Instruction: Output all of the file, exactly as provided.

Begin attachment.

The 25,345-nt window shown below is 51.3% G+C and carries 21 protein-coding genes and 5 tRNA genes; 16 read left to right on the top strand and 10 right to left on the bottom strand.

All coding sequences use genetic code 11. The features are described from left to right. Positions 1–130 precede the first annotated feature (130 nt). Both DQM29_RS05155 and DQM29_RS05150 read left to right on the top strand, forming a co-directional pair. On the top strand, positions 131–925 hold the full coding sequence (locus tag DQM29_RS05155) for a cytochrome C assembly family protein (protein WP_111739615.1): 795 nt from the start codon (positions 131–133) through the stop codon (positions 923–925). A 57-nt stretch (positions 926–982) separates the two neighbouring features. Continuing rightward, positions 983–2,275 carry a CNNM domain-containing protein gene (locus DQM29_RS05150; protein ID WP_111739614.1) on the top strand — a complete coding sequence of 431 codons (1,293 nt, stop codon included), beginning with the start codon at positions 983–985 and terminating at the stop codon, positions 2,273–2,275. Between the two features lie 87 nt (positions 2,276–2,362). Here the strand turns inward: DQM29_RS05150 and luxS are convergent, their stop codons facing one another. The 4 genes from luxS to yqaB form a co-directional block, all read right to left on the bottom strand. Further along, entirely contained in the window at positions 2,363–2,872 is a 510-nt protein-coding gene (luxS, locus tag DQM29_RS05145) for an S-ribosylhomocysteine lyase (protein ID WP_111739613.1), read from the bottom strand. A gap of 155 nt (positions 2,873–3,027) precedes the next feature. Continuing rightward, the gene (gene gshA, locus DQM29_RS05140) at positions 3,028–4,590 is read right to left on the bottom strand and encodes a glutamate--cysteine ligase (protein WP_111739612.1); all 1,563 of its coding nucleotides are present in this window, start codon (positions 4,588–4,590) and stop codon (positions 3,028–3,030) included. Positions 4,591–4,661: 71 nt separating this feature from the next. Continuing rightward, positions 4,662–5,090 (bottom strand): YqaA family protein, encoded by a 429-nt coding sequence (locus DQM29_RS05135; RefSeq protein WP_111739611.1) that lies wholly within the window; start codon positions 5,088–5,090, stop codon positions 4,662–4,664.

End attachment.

The 25,345-nt window shown below is 51.3% G+C and carries 21 protein-coding genes and 5 tRNA genes; 16 read left to right on the top strand and 10 right to left on the bottom strand.

All coding sequences use genetic code 11. The features are described from left to right. Positions 1–130 precede the first annotated feature (130 nt). Both DQM29_RS05155 and DQM29_RS05150 read left to right on the top strand, forming a co-directional pair. On the top strand, positions 131–925 hold the full coding sequence (locus tag DQM29_RS05155) for a cytochrome C assembly family protein (protein WP_111739615.1): 795 nt from the start codon (positions 131–133) through the stop codon (positions 923–925). A 57-nt stretch (positions 926–982) separates the two neighbouring features. Continuing rightward, positions 983–2,275 carry a CNNM domain-containing protein gene (locus DQM29_RS05150; protein ID WP_111739614.1) on the top strand — a complete coding sequence of 431 codons (1,293 nt, stop codon included), beginning with the start codon at positions 983–985 and terminating at the stop codon, positions 2,273–2,275. Between the two features lie 87 nt (positions 2,276–2,362). Here the strand turns inward: DQM29_RS05150 and luxS are convergent, their stop codons facing one another. The 4 genes from luxS to yqaB form a co-directional block, all read right to left on the bottom strand. Further along, entirely contained in the window at positions 2,363–2,872 is a 510-nt protein-coding gene (luxS, locus tag DQM29_RS05145) for an S-ribosylhomocysteine lyase (protein ID WP_111739613.1), read from the bottom strand. A gap of 155 nt (positions 2,873–3,027) precedes the next feature. Continuing rightward, the gene (gene gshA, locus DQM29_RS05140) at positions 3,028–4,590 is read right to left on the bottom strand and encodes a glutamate--cysteine ligase (protein WP_111739612.1); all 1,563 of its coding nucleotides are present in this window, start codon (positions 4,588–4,590) and stop codon (positions 3,028–3,030) included. Positions 4,591–4,661: 71 nt separating this feature from the next. Continuing rightward, positions 4,662–5,090 (bottom strand): YqaA family protein, encoded by a 429-nt coding sequence (locus DQM29_RS05135; RefSeq protein WP_111739611.1) that lies wholly within the window; start codon positions 5,088–5,090, stop codon positions 4,662–4,664.